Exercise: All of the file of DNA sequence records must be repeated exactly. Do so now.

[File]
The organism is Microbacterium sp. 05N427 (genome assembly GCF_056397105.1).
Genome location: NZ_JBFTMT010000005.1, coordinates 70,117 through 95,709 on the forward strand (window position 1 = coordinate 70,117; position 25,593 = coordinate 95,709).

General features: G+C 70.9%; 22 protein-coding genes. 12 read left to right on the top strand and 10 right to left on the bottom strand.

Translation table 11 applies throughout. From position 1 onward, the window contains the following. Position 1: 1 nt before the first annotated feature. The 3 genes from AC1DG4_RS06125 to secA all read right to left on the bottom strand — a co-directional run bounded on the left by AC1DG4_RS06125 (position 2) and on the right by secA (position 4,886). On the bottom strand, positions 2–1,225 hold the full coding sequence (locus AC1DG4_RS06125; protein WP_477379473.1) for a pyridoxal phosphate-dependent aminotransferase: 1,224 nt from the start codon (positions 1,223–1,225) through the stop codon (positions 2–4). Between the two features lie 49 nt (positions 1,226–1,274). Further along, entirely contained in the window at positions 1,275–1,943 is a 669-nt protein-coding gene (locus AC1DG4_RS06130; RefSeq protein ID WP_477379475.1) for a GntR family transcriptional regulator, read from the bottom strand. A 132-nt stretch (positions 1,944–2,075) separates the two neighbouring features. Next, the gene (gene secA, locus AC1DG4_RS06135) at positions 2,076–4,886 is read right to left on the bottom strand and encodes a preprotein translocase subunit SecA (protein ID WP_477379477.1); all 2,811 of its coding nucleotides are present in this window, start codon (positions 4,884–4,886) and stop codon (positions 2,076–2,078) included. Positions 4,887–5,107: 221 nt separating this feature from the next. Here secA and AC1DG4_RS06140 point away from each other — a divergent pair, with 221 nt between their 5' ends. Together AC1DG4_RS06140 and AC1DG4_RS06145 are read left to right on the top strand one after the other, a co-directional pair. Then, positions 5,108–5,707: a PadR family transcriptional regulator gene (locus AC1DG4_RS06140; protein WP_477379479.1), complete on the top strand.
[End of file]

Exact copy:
The organism is Microbacterium sp. 05N427 (genome assembly GCF_056397105.1).
Genome location: NZ_JBFTMT010000005.1, coordinates 70,117 through 95,709 on the forward strand (window position 1 = coordinate 70,117; position 25,593 = coordinate 95,709).

General features: G+C 70.9%; 22 protein-coding genes. 12 read left to right on the top strand and 10 right to left on the bottom strand.

Translation table 11 applies throughout. From position 1 onward, the window contains the following. Position 1: 1 nt before the first annotated feature. The 3 genes from AC1DG4_RS06125 to secA all read right to left on the bottom strand — a co-directional run bounded on the left by AC1DG4_RS06125 (position 2) and on the right by secA (position 4,886). On the bottom strand, positions 2–1,225 hold the full coding sequence (locus AC1DG4_RS06125; protein WP_477379473.1) for a pyridoxal phosphate-dependent aminotransferase: 1,224 nt from the start codon (positions 1,223–1,225) through the stop codon (positions 2–4). Between the two features lie 49 nt (positions 1,226–1,274). Further along, entirely contained in the window at positions 1,275–1,943 is a 669-nt protein-coding gene (locus AC1DG4_RS06130; RefSeq protein ID WP_477379475.1) for a GntR family transcriptional regulator, read from the bottom strand. A 132-nt stretch (positions 1,944–2,075) separates the two neighbouring features. Next, the gene (gene secA, locus AC1DG4_RS06135) at positions 2,076–4,886 is read right to left on the bottom strand and encodes a preprotein translocase subunit SecA (protein ID WP_477379477.1); all 2,811 of its coding nucleotides are present in this window, start codon (positions 4,884–4,886) and stop codon (positions 2,076–2,078) included. Positions 4,887–5,107: 221 nt separating this feature from the next. Here secA and AC1DG4_RS06140 point away from each other — a divergent pair, with 221 nt between their 5' ends. Together AC1DG4_RS06140 and AC1DG4_RS06145 are read left to right on the top strand one after the other, a co-directional pair. Then, positions 5,108–5,707: a PadR family transcriptional regulator gene (locus AC1DG4_RS06140; protein WP_477379479.1), complete on the top strand.